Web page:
(SOUNDBITE OF CHEERING)

ELEANOR BEARDSLEY, BYLINE: In France, horseracing season kicked off this month at the famous Longchamp hippodrome just outside of Paris. Crowds came out to cheer and bet on sleek thoroughbreds galloping down the verdant, turf course.

(SOUNDBITE OF CHEERING)

BEARDSLEY: Horseracing in Europe is different from the sport in the U.S., from the shape and surface of the track to the distance of the races and the length of the racing season. But the biggest difference is drugs. There are none allowed in European horse races. But in America, drugs aren't just legal, they're widely used, particularly furosemide, better known as Lasix, which helps prevent horses' lungs from bleeding during races.

GINA RARICK: Come on.

BEARDSLEY: Gina Rarick is an American horse trainer in France. She grooms a horse at her stables in Maison Lafitte, lush horse country to the west of Paris. Rarick feels the practice of administering Lasix is ruining the sport in America.

RARICK: Every horse in America starts his day with a shot or two in the neck. I'm sorry, but it's wrong. It's just wrong. The Americans will have these horror stories about, oh, if we don't use Lasix, they're going to bleed to death and drop in front of people, and how pretty is that? It's ridiculous. I mean, we don't use Lasix in the rest of the world.

BEARDSLEY: The two-length win March 30 by American horse Animal Kingdom at the Dubai World Cup shows that a horse can run without Lasix, says Rarick, and it comes at a time when drugging is a top issue in the U.S. racing industry. The Breeders' Cup has banned race day drugging of 2-year-olds and was going to extend that ban to all of its races this year. But last month, the Breeders' Cup board rolled back on those plans in part due to lack of support by many in the racing industry.

Rarick rides one of her horses on a morning training run. She says Lasix is a powerful diuretic.

RARICK: If you give a horse a shot of Lasix and then watch what happens, he'll start to pee and pee and pee. He will lose 30 pounds of body weight in fluids. It's a tremendously powerful drug.

BEARDSLEY: Rarick says the horses are then so dehydrated after the race that other drugs are needed to help them recover. She describes it as a vicious circle.

(SOUNDBITE OF HORSERACE)

UNIDENTIFIED MAN: And Animal Kingdom wins the Dubai World Cup...

BEARDSLEY: Animal Kingdom won the Dubai classic clean, but when he won the Kentucky Derby in 2011, he raced on Lasix. In fact, there are 14 medications allowed in America's top horserace, says Rarick. Critics say the legal drugs help mask a raft of illegal drugs. Barry Irwin, Animal Kingdom's owner, wants the use of drugs in American racing stopped. He says 95 percent of American racehorses are being medicated for bleeding, a problem that only affects about five percent.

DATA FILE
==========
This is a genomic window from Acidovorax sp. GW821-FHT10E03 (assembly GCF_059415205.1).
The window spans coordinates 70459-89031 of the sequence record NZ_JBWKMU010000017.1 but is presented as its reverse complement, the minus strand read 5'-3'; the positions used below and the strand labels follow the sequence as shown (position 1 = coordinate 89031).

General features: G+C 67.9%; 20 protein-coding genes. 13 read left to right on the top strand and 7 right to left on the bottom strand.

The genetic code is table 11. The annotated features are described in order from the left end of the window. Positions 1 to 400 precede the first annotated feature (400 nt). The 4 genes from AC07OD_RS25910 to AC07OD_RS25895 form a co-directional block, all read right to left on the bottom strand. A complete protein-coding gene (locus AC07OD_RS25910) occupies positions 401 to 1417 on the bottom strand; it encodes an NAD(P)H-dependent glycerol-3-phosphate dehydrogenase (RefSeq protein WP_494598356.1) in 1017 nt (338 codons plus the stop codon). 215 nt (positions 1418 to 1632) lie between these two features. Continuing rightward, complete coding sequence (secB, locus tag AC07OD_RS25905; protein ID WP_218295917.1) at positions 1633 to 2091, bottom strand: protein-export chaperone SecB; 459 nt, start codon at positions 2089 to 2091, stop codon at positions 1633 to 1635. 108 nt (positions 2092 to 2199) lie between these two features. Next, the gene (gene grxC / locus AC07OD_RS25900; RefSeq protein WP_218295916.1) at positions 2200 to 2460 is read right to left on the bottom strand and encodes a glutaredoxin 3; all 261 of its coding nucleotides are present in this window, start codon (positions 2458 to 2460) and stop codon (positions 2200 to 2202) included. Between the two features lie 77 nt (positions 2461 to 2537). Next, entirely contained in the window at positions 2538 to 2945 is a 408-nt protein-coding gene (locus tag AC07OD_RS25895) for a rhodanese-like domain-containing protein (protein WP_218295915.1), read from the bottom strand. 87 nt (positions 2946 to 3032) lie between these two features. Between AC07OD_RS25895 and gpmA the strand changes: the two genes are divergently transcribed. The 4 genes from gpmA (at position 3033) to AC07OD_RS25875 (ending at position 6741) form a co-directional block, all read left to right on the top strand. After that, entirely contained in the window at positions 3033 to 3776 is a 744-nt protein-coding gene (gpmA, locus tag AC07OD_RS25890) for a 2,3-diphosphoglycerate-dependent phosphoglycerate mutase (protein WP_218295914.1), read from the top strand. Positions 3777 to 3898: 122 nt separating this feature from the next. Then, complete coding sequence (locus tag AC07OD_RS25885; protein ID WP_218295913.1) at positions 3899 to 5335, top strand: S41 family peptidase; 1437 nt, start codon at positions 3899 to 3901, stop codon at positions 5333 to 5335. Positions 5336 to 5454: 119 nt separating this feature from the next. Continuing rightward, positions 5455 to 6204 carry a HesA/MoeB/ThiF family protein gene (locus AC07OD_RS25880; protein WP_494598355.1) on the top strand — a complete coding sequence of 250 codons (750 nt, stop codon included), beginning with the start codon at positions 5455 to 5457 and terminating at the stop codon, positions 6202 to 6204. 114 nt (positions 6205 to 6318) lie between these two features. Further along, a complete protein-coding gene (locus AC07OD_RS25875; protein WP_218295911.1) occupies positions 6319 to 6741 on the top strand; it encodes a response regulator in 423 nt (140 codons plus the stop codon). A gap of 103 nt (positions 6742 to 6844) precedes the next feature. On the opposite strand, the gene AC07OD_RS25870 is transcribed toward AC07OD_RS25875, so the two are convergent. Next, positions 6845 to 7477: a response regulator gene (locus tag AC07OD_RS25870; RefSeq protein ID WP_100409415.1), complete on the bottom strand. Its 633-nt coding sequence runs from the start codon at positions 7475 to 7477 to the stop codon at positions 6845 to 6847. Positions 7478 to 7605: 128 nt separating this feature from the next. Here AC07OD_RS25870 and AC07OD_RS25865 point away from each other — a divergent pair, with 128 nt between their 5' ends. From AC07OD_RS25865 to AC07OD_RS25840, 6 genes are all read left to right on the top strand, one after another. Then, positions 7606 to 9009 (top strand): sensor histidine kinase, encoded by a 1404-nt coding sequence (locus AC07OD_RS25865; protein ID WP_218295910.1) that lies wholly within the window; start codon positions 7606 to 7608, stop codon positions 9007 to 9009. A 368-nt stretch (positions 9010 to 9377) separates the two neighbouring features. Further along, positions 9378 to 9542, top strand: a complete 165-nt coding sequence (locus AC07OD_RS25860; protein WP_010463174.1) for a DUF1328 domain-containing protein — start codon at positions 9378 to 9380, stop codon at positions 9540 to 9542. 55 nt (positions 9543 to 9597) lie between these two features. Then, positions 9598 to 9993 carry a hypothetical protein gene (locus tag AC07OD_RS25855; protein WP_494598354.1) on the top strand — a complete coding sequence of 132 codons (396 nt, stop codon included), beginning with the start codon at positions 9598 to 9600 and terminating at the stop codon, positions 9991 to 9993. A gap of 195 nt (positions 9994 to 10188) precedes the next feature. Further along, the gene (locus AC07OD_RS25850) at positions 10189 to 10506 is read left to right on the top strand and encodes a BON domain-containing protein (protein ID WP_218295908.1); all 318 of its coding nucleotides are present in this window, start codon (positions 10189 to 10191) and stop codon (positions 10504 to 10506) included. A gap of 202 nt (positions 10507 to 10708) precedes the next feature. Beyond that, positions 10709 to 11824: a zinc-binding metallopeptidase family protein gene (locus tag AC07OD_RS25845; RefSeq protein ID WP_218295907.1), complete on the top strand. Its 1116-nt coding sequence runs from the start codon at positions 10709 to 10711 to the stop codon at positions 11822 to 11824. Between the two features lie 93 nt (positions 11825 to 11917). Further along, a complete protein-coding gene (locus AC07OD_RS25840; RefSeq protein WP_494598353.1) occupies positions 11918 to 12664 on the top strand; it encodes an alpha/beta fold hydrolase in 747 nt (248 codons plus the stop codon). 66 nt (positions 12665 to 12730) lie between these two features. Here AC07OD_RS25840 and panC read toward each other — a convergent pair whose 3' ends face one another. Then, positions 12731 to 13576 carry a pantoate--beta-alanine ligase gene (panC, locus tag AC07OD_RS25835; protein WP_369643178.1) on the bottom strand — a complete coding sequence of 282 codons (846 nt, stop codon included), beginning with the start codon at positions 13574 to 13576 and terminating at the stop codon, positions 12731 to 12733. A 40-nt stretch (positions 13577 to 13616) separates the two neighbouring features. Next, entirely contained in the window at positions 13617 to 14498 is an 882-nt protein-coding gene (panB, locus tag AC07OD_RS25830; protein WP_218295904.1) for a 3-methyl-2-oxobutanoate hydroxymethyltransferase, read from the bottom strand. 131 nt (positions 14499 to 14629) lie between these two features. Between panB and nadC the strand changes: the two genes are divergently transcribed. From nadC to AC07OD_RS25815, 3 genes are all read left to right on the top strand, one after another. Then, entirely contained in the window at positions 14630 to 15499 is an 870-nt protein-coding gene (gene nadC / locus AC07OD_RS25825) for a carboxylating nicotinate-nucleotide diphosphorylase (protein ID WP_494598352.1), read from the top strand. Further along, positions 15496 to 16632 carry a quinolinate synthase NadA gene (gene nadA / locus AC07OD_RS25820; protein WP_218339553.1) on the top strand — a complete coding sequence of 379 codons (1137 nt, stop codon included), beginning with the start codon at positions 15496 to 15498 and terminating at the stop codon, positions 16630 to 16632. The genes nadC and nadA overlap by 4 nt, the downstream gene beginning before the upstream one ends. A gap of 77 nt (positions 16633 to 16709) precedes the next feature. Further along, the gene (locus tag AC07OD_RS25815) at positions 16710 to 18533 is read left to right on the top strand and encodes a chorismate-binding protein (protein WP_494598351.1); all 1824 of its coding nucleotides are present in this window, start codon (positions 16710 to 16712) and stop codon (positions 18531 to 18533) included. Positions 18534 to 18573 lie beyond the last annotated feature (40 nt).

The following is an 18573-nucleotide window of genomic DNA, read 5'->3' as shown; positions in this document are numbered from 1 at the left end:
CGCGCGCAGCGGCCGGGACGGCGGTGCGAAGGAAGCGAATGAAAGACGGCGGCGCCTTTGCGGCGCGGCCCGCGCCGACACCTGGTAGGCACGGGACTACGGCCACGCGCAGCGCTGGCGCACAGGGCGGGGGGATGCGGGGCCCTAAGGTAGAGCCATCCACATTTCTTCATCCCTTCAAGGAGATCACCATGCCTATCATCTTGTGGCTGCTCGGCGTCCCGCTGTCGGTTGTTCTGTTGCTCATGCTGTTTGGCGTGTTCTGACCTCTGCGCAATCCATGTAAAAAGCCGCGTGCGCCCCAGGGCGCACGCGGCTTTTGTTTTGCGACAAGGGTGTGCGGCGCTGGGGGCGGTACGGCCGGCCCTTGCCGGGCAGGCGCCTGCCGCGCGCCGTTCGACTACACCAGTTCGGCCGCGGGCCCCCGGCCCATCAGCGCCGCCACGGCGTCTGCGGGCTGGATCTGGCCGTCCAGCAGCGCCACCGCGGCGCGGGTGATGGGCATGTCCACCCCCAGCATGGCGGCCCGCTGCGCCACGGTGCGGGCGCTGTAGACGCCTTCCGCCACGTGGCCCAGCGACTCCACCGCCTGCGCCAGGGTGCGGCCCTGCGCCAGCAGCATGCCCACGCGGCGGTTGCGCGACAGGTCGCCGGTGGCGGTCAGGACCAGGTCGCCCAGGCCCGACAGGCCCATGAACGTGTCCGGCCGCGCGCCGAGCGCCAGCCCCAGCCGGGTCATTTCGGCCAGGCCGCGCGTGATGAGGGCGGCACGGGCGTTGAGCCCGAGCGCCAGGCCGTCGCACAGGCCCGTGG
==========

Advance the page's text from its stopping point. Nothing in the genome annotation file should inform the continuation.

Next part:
BARRY IRWIN: I'm more interested in not having any drugs in racing at all, so that everybody can play on a level field, and that we can be more in line with international sport. All other sports are getting rid of medication, and we're stubbornly hanging on to one drug.

BEARDSLEY: Veteran thoroughbred trainer Dale Romans disagrees. He believes using Lasix is the right thing to do and says horseracing in the rest of the world should catch up with the U.S. and modern science.

DALE ROMANS: A lot of people don't realize we have this problem because they don't come back to the barn with the horse. They don't see blood running out of their nose. They don't see that they're bled inside, and it causes lung infections. So we have an inexpensive medication to prevent it from happening, and I think we should use it. I think the horse should be put first.

BEARDSLEY: Tom Lute is the outgoing chairman of the board of directors of the Breeders' Cup. He says the issue of medication in the U.S. horseracing culture is extremely complicated.

TOM LUTE: It's very hard for us to compare racing here and Europe because they run a different style, and they take many more seasonal breaks. We're much more commercialized here. If you look at what the horses run for in purse money in Europe versus here, it's crazy. They run for nothing, except for a very few races.

BEARDSLEY: The use of Lasix and other race-day drugs has created two worlds of horseracing: the U.S. and everywhere else. Trainer Gina Rarick wishes that weren't so.

RARICK: You know, it would be nice to have an ambition of one day getting a horse good enough to run the Breeders' Cup or, you know, win the Kentucky Derby. But that's not my ambition at all because I could never run under those conditions. If they make it drug free, yes, that would be a dream to go back and one day compete in one of the races I used to watch as a kid growing up.

BEARDSLEY: But for now, Rarick says she's more than happy to stay in this racing world. Eleanor Beardsley, NPR news, Paris. Transcript provided by NPR, Copyright NPR.